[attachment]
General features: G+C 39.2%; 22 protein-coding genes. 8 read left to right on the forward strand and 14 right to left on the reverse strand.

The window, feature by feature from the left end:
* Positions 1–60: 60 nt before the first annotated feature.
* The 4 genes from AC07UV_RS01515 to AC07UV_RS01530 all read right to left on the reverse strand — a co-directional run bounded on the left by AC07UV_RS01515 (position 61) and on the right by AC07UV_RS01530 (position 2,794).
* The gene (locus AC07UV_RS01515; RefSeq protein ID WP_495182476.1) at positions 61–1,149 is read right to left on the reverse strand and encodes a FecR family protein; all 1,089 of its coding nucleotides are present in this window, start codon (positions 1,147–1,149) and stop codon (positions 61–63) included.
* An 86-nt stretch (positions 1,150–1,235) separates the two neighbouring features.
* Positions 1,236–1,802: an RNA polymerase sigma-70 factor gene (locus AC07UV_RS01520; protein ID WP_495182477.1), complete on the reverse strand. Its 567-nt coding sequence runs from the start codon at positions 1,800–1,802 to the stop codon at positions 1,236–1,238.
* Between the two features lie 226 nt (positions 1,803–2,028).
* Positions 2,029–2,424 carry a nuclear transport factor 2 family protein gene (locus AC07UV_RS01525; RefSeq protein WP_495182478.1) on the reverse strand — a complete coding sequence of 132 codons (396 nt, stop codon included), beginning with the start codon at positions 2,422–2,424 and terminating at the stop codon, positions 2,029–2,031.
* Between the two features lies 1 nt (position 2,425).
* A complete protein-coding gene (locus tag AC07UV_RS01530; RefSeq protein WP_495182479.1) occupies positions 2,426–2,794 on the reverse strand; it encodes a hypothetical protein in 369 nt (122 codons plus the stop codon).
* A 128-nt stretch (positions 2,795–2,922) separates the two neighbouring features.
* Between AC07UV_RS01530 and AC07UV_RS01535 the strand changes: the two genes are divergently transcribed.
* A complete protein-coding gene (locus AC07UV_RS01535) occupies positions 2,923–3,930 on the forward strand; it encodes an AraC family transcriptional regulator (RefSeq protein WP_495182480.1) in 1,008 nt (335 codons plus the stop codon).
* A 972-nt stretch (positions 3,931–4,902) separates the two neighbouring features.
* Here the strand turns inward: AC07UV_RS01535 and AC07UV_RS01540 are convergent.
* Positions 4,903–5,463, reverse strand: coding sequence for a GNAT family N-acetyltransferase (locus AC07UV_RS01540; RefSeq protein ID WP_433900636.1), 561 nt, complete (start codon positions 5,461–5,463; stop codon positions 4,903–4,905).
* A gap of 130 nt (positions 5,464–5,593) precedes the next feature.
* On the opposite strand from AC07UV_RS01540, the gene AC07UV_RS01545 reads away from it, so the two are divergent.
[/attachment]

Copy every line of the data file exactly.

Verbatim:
General features: G+C 39.2%; 22 protein-coding genes. 8 read left to right on the forward strand and 14 right to left on the reverse strand.

The window, feature by feature from the left end:
* Positions 1–60: 60 nt before the first annotated feature.
* The 4 genes from AC07UV_RS01515 to AC07UV_RS01530 all read right to left on the reverse strand — a co-directional run bounded on the left by AC07UV_RS01515 (position 61) and on the right by AC07UV_RS01530 (position 2,794).
* The gene (locus AC07UV_RS01515; RefSeq protein ID WP_495182476.1) at positions 61–1,149 is read right to left on the reverse strand and encodes a FecR family protein; all 1,089 of its coding nucleotides are present in this window, start codon (positions 1,147–1,149) and stop codon (positions 61–63) included.
* An 86-nt stretch (positions 1,150–1,235) separates the two neighbouring features.
* Positions 1,236–1,802: an RNA polymerase sigma-70 factor gene (locus AC07UV_RS01520; protein ID WP_495182477.1), complete on the reverse strand. Its 567-nt coding sequence runs from the start codon at positions 1,800–1,802 to the stop codon at positions 1,236–1,238.
* Between the two features lie 226 nt (positions 1,803–2,028).
* Positions 2,029–2,424 carry a nuclear transport factor 2 family protein gene (locus AC07UV_RS01525; RefSeq protein WP_495182478.1) on the reverse strand — a complete coding sequence of 132 codons (396 nt, stop codon included), beginning with the start codon at positions 2,422–2,424 and terminating at the stop codon, positions 2,029–2,031.
* Between the two features lies 1 nt (position 2,425).
* A complete protein-coding gene (locus tag AC07UV_RS01530; RefSeq protein WP_495182479.1) occupies positions 2,426–2,794 on the reverse strand; it encodes a hypothetical protein in 369 nt (122 codons plus the stop codon).
* A 128-nt stretch (positions 2,795–2,922) separates the two neighbouring features.
* Between AC07UV_RS01530 and AC07UV_RS01535 the strand changes: the two genes are divergently transcribed.
* A complete protein-coding gene (locus AC07UV_RS01535) occupies positions 2,923–3,930 on the forward strand; it encodes an AraC family transcriptional regulator (RefSeq protein WP_495182480.1) in 1,008 nt (335 codons plus the stop codon).
* A 972-nt stretch (positions 3,931–4,902) separates the two neighbouring features.
* Here the strand turns inward: AC07UV_RS01535 and AC07UV_RS01540 are convergent.
* Positions 4,903–5,463, reverse strand: coding sequence for a GNAT family N-acetyltransferase (locus AC07UV_RS01540; RefSeq protein ID WP_433900636.1), 561 nt, complete (start codon positions 5,461–5,463; stop codon positions 4,903–4,905).
* A gap of 130 nt (positions 5,464–5,593) precedes the next feature.
* On the opposite strand from AC07UV_RS01540, the gene AC07UV_RS01545 reads away from it, so the two are divergent.